There was no error in admitting the insurance policies which had been issued by the plaintiff insurance companies on this warehouse. The plaintiff Fleming had testified without objection as to these policies and the amounts covered in each. It was on account of payment of these policies that these plaintiffs derived their interest and had been made parties to the action. Fleming v. Carolina Power & Light Co., 230 N.C. 65, 51 S.E.2d 898. The exception to the exclusion of a question to the witness Wood does not seem to involve a matter of serious import.

We have examined plaintiffs' other exceptions to the charge but do not find prejudicial error therein. The trial judge's charge to the jury seems to have been full and fair and presented the determinative *370 issues to the jury in substantial accord with the requirements of the statute, G.S. ยง 1-180, and the decisions of this Court.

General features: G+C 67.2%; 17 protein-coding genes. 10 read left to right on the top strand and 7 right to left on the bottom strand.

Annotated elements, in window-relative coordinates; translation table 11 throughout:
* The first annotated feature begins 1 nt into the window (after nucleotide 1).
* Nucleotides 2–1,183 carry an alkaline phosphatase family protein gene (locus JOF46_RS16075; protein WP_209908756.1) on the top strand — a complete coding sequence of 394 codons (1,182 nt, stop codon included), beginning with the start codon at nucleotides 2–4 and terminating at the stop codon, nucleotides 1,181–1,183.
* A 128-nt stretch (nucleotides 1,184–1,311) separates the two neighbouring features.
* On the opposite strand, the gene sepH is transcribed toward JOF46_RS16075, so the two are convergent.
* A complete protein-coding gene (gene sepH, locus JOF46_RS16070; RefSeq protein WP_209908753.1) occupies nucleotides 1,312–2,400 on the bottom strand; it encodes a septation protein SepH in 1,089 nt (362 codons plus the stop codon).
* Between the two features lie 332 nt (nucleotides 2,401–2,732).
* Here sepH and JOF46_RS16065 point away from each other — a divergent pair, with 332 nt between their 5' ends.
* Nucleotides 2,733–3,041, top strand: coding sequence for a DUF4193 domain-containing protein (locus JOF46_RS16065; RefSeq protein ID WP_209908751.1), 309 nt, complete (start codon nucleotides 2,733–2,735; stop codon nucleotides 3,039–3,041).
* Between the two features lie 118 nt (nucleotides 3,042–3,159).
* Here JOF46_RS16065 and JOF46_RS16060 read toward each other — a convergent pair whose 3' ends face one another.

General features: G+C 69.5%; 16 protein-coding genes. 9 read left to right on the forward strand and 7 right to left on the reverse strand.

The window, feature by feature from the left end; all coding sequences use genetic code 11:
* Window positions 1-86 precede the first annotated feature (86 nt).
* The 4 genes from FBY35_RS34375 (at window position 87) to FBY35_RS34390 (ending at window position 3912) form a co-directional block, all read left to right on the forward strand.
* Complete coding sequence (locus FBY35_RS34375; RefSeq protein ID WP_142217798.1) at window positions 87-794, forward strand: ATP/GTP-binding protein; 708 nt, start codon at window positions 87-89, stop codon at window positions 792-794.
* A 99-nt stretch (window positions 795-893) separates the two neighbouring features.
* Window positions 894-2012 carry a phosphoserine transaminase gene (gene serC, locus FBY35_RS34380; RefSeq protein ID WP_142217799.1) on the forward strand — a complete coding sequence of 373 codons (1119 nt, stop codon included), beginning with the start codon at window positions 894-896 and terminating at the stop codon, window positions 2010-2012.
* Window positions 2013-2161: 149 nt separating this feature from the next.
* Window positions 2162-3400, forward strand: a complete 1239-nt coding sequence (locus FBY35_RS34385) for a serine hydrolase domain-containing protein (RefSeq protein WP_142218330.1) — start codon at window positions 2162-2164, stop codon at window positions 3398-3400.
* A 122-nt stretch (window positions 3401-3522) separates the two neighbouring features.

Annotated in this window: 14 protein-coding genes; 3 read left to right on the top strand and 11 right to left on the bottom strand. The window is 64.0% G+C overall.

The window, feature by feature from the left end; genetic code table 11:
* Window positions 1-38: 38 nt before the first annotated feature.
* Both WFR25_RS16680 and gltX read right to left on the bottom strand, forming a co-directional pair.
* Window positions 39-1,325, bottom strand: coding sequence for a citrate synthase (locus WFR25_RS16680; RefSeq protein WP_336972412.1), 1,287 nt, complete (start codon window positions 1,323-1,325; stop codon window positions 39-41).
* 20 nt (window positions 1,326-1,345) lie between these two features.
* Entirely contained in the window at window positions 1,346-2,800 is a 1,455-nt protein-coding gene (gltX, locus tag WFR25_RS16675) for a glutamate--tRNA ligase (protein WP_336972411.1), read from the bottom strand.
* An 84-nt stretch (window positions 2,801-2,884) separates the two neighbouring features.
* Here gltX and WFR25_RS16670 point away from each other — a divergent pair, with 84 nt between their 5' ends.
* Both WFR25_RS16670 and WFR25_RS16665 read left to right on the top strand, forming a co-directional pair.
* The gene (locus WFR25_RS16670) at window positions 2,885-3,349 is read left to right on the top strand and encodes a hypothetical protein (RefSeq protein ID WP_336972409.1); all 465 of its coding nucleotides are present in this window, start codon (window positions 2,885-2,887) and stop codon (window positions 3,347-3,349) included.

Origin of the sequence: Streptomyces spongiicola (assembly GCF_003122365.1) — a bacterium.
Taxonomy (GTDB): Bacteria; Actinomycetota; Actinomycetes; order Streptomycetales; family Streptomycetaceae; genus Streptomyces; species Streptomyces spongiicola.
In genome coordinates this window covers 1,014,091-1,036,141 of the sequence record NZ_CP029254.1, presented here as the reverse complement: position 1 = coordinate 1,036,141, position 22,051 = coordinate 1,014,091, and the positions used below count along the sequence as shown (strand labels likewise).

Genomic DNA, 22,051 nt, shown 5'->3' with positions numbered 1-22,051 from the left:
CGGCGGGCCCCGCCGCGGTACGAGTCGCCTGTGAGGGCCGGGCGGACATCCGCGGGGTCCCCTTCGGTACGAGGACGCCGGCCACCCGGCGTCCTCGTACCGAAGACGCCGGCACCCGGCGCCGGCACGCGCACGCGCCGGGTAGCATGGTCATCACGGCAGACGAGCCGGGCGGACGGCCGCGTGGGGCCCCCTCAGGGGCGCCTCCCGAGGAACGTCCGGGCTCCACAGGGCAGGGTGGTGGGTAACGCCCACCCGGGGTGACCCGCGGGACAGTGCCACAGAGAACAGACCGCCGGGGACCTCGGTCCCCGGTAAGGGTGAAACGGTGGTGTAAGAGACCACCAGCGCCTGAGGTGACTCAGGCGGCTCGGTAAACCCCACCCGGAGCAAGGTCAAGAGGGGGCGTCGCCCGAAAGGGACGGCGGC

Unfortunately for the plaintiffs the jury found the facts on the first issue against them, and we discover no sufficient ground in law upon which to disturb the result.

No error.